35. 35. LoRa,  LoRaWAN  and  the  LoRa  Alliance § LoRa® is  the  physical  layer  (OSI  Layer  1)  or  the  wireless  modulation  utilized  to  create   the  long  range  communication  link § LoRa® is Proprietary  technology  based  on  chirp  spread  spectrum  modulation Ø Patents/IP  is  owned  and  licensed  by  Semtech § LoRaWAN defines  the  MAC communication  protocol  and  system  architecture  for  the   network  that  the  LoRa  Alliance  is  standardizing  for  Low  Power  Wide  Area  Networks   (LPWAN)   Source:    https://www.lora-­alliance.org/portals/0/documents/whitepapers/LoRaWAN101.pdf Physical  Layer (PHY)
  36. 36. LoRaWAN   &  LoRa  Alliance § LoRa  Alliance an  open,  non-­profit  association  of  members § Founded  in  March  2015  at  Mobile  World  Congress § Standardising  the  LoRaWAN  specification § Intended  for  wireless  battery  operated  ‘Things’  in  regional,  national  or  global  network § Allows  long  range,  low  bit  rate  communication  to  and  from  connected  objects
  37. 37. LoRa  Alliance § An  open,  non-­profit   association  of  members § Founded  in  March  2015  at   Mobile  World  Congress
  38. 38. LoRaWAN Ø Secure  bi-­directional  communication Ø Data  rates  range  from  0.3  kbps  to  50  kbps Ø Network  architecture  is  typically  laid  out  in  a  star-­of-­stars  topology Ø Gateways  are  a  transparent  bridge  relaying  messages  between  end-­devices  and  a  central   network  server  in  the  back-­end Source:    https://www.lora-­alliance.org/portals/0/documents/whitepapers/LoRaWAN101.pdf
  39. 39. Device  Classes  – Not  All  Nodes  Are  Created  Equal   Source:    https://www.lora-­alliance.org/portals/0/documents/whitepapers/LoRaWAN101.pdf
  40. 40. LoRaWAN  in  the  UK § Glasgow  -­ covering  12km2 of  the  city § Collaborative  project  involving  Stream  Technologies,  Semtech  Inc,  Boston  Networks   and  CENSIS § Working  with  Glasgow  University,  Strathclyde  University  and  Glasgow  Caledonian   University http://www.scotsman.com/news/glasgow-­universities-­pioneer-­internet-­of-­things-­network-­1-­4169807
  41. 41. The  Things  Network  – based  on  LoRaWAN
  42. 42. The  Things  Network  Oxford  &  Flood  Network Source:  Ben  Ward,  TTN  Oxford  and  Flood  Network: http://thethingsnetwork.org/c/oxford http://flood.network/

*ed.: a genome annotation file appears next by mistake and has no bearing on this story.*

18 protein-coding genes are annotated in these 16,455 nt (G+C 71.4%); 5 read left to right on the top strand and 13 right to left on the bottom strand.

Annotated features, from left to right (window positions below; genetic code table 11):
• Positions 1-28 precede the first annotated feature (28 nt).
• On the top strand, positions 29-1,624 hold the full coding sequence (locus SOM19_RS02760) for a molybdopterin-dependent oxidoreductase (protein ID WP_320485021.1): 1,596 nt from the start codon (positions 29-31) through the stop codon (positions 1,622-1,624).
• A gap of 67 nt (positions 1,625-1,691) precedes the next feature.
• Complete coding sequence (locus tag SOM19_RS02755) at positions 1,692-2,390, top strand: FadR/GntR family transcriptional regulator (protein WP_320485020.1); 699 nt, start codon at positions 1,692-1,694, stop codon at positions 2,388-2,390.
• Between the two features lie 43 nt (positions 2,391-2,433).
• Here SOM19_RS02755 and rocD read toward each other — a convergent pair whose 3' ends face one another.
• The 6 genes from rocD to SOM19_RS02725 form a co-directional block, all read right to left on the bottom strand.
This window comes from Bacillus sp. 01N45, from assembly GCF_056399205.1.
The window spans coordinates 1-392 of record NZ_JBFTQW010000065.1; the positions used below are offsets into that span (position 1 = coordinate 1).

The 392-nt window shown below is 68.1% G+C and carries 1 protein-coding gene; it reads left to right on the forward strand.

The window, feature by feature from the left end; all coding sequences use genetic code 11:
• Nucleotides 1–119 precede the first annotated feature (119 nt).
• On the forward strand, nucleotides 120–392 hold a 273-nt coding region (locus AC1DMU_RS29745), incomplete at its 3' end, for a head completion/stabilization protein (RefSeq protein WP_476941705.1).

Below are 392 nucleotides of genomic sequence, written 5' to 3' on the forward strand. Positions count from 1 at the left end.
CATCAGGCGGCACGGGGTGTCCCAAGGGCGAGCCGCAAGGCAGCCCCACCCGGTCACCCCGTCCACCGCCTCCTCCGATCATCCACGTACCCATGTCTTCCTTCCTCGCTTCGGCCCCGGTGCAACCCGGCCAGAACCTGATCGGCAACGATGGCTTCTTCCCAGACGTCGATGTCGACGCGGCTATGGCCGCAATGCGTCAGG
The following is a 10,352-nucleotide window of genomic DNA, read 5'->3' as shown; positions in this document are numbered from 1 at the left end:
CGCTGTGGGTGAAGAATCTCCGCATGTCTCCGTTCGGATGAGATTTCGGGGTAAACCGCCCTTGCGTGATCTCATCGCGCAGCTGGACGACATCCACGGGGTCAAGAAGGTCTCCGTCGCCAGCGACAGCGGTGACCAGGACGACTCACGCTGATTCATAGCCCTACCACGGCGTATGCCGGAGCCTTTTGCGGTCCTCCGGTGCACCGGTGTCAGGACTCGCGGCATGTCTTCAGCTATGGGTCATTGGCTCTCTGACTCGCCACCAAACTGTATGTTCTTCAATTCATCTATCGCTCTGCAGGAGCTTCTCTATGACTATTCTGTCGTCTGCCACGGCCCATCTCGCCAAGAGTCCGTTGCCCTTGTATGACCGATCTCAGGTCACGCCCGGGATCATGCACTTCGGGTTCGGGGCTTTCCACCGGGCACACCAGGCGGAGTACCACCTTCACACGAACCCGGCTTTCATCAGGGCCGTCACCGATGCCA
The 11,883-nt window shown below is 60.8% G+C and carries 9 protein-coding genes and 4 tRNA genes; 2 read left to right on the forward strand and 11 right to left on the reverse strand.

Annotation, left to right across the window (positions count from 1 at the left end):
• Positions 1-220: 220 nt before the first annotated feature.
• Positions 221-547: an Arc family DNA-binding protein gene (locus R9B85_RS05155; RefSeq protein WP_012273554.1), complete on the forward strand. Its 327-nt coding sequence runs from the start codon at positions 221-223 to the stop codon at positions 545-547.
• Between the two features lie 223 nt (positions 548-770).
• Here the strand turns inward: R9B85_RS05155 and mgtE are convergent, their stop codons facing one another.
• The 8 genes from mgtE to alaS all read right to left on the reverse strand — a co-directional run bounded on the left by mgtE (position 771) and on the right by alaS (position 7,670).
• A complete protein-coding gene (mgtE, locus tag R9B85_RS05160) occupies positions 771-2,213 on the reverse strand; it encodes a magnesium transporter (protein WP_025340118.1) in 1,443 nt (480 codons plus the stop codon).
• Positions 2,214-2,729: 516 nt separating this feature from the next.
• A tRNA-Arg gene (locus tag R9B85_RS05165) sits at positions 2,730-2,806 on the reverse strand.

43. 43. Cellular  IoT Three  tracks  have  been  standardized  in  3GPP  for  Cellular  IoT: § LTE  MTC  Cat  M1 an  evolution  of  LTE  optimized  for  IoT § EC-­GSM-­IoT Extended  Coverage  GSM Ø Evolutionary  approach  being  standardized  in  GSM  Edge  Radio  Access  Network  (GERAN)  Rel.  13 § NB-­IoT  Cat  M2 Narrowband  IoT   Ø Part  of  3GPP  RAN  Rel.  13
  44. 44. 3GPP  NB-­IoT  Modes  of  Operation NB-­IoT  supports  3  different  modes  of  operation:   § ‘Stand-­alone  operation’  utilizing  for  example  the  spectrum  currently  being  used  by  GERAN   systems  as  a  replacement  of  one  or  more  GSM  carriers § ‘Guard  band  operation’ utilizing  the  unused  resource  blocks  within  a  LTE  carrier’s  guard-­band   § ‘In-­band  operation’ utilizing  resource  blocks  within  a  normal  LTE  carrier Image  source:  https://www.ericsson.com/research-­blog/lte/narrowband-­iot-­cloud/
  45. 45. 3GPP  User  Equipment  Category  Comparison 3GPP  Release 8 12 13 13 Cat  1 Cat  0 Cat  M1 Cat  M2 Downlink  peak  rate  (Mbs) 10 1 1 ~ 0.2 Uplink  Peak rate 5 1 1 ~ 0.2 Duplex Mode Full Half Half  or  Full Half UE  receive  bandwidth 20 20 1.4 0.18 UE  Transmit  power  (dBm) 23 20  or  23 20 23 Relative  Modem  Complexity 100% 50% 20-­ 25% 10% Source:  https://www.ericsson.com/research-­blog/internet-­of-­things/cellular-­iot-­alphabet-­soup/
  46. 46. 3GPP  Cellular  NB-­IoT  Features Source:   http://www.telecomasia.net/pdf/Huawei/Huawei_13_NarrowBand_IoT_Wide_Range_Opportunities.pdf
  47. 47. Cellular  NB-­IoT  Proof  of  Concept From  – “Vodafone  and  NB-­IoT”: http://www.gsma.com/connectedliving/wp-­content/uploads/2015/12/Presentation-­3_Vodafone-­keynote-­v5.pdf
  48. 48. Cellular  NB-­IoT  Proof  of  Concept From  – “Vodafone  and  NB-­IoT”: http://www.gsma.com/connectedliving/wp-­content/uploads/2015/12/Presentation-­3_Vodafone-­keynote-­v5.pdf
  49. 49. NB-­IoT  -­ Vodafone  Timeline From  – “Vodafone  and  NB-­IoT”: http://www.gsma.com/connectedliving/wp-­content/uploads/2015/12/Presentation-­3_Vodafone-­keynote-­v5.pdf
  50. 50. Summary There  are  many  competing   technologies  and  standards! One Size does Not  fit  All Duncan  Purves Connect2  Systems duncan@connect2.io @purvesd https://uk.linkedin.com/in/duncanpurves